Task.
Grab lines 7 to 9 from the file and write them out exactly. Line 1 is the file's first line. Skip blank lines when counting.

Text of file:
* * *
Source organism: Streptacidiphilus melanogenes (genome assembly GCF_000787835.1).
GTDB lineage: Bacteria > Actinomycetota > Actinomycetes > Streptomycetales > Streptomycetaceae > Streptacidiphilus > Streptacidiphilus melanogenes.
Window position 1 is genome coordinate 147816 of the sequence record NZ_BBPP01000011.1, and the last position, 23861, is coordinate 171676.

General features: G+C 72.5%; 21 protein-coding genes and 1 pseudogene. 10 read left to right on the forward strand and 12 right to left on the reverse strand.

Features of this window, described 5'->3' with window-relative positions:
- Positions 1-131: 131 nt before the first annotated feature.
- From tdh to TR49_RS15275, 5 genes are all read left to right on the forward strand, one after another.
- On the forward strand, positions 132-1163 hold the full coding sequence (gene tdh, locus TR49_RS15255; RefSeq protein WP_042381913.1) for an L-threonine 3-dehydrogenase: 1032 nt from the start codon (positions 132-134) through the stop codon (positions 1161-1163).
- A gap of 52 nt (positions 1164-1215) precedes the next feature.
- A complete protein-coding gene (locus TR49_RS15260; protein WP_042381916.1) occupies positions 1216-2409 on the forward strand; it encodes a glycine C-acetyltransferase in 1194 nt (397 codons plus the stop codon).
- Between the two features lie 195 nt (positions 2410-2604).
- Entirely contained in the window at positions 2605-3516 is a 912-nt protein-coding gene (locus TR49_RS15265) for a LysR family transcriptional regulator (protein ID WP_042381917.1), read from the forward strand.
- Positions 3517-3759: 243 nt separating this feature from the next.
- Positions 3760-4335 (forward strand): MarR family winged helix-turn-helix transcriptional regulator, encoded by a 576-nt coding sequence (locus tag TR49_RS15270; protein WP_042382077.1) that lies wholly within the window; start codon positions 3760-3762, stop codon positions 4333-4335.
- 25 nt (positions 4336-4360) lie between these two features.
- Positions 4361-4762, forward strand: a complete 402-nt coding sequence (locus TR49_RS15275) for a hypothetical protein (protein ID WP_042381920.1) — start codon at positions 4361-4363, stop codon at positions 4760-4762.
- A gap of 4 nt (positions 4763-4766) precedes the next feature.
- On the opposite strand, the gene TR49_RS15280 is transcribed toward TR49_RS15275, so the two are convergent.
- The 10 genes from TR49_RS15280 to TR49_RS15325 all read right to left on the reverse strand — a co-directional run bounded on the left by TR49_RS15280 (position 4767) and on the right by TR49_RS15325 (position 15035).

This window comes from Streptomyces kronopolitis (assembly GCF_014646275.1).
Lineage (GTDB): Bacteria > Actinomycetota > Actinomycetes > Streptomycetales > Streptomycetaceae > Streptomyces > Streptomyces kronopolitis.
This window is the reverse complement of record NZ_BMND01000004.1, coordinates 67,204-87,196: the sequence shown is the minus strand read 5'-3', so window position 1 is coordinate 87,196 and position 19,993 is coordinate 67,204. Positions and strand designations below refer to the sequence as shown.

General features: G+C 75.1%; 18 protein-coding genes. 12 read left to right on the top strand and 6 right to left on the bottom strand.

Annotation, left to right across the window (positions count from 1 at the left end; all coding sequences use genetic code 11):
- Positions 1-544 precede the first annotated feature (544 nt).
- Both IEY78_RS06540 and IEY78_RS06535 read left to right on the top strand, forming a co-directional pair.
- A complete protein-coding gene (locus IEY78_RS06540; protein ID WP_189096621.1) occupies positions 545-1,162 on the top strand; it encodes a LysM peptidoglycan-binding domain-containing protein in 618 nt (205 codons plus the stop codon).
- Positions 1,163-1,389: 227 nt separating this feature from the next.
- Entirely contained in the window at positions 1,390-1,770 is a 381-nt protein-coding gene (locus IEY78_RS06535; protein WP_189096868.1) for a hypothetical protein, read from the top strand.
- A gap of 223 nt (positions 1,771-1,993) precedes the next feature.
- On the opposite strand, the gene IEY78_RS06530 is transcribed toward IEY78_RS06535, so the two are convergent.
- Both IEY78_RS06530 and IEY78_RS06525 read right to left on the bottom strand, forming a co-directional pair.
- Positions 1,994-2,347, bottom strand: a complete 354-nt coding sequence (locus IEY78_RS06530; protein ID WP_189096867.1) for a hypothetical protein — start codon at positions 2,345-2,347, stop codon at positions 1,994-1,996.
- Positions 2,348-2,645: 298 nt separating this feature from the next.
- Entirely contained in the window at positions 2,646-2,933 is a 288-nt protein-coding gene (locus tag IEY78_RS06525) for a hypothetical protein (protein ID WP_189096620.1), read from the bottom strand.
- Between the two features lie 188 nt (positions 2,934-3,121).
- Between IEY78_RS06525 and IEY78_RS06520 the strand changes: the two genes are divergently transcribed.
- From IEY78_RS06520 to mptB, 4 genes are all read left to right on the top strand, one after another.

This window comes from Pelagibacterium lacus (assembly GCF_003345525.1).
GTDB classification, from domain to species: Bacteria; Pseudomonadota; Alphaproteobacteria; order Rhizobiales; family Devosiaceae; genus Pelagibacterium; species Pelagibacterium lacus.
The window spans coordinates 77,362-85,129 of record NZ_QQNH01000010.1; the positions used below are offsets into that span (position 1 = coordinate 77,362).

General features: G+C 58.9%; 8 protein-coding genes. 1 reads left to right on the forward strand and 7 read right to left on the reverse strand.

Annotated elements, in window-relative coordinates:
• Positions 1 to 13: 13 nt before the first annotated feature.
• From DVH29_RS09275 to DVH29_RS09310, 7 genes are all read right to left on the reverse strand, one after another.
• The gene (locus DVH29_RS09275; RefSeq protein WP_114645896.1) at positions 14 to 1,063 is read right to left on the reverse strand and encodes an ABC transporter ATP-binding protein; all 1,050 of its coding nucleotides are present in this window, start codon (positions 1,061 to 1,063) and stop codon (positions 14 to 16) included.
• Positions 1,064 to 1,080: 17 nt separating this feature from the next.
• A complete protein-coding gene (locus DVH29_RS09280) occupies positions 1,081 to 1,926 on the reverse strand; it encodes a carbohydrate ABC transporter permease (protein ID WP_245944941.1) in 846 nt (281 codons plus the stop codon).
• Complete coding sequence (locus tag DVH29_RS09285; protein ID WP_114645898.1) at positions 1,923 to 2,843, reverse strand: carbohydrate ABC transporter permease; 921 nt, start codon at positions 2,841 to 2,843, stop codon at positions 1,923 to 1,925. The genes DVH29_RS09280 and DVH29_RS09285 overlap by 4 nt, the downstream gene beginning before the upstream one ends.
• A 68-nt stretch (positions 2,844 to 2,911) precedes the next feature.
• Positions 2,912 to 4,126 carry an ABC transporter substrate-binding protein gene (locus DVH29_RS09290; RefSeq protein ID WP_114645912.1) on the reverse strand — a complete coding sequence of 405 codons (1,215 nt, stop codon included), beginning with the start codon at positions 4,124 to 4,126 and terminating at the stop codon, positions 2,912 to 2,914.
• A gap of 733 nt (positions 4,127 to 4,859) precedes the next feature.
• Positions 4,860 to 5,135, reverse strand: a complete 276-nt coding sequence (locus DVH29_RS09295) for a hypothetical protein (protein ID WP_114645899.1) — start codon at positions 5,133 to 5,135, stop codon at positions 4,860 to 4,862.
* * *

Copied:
- From tdh to TR49_RS15275, 5 genes are all read left to right on the forward strand, one after another.
- On the forward strand, positions 132-1163 hold the full coding sequence (gene tdh, locus TR49_RS15255; RefSeq protein WP_042381913.1) for an L-threonine 3-dehydrogenase: 1032 nt from the start codon (positions 132-134) through the stop codon (positions 1161-1163).
- A gap of 52 nt (positions 1164-1215) precedes the next feature.